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Thread: Stealth Satellites

  1. #46
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    Quote Originally Posted by Jimmy View Post
    No, it's because when a human shoots down an airliner someone gets punished. When a computer does it, people blame the government/leadership for allowing computers the authority to do so. Humans are generally trusted more than computers when it comes to life-or-death decisions...and they can be held accountable if they choose incorrectly.
    Counter Point:
    Captain Will Rogers choose "incorrectly", was not punished and instead Ronald Reagan pinned a medal on his chest.

    Point:
    If we want a human in the loop then have the man on the ground not in the plane. You do not need to be in the plane to make "life or death decisions" and be held accountable.
    BBC ON THIS DAY | 3 | 1988: US warship shoots down Iranian airliner
    Last edited by David Crocket; 24 Jul 11, at 11:13.

  2. #47
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    Counter-counter point: Rogers was told the aircraft had been ID'd as an F-14 on a surface attack profile and was squawking a military-only IFF code. If you feed a person OR a computer incorrect information it will impact the result.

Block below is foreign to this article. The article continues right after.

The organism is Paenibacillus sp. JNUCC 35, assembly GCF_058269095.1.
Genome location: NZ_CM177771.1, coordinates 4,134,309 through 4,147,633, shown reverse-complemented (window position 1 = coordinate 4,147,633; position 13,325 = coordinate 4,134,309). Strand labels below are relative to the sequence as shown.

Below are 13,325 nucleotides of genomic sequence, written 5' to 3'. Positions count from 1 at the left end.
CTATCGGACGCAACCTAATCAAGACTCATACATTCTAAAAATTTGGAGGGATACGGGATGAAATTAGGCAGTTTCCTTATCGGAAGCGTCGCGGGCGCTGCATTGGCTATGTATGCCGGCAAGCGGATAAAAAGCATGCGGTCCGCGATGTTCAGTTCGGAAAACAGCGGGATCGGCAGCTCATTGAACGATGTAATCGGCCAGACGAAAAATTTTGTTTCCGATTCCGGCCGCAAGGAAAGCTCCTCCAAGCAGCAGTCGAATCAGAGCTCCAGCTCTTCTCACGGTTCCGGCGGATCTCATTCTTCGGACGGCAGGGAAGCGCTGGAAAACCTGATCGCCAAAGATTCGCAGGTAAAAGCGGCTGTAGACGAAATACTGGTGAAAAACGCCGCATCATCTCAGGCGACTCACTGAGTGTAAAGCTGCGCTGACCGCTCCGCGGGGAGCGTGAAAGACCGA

Counter point: Datalinks don't work how you think they work. Your suggestion isn't technologically feasible right now. Eventually I suspect that's the direction we'll go.

  3. #48
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    BVR and BFM differ only in the distances involved. Both require quite a bit of 'procesisng'. I don't know how you can say 'it's not necessarily simpler' and then 'would seem to require significantly more variable processing' which is a pretty meaningless statement anyway.

    In fact BVR can be quite a bit more confusing - hint - a lot of radars still sport manual operation modes.

    Quote Originally Posted by ace16807 View Post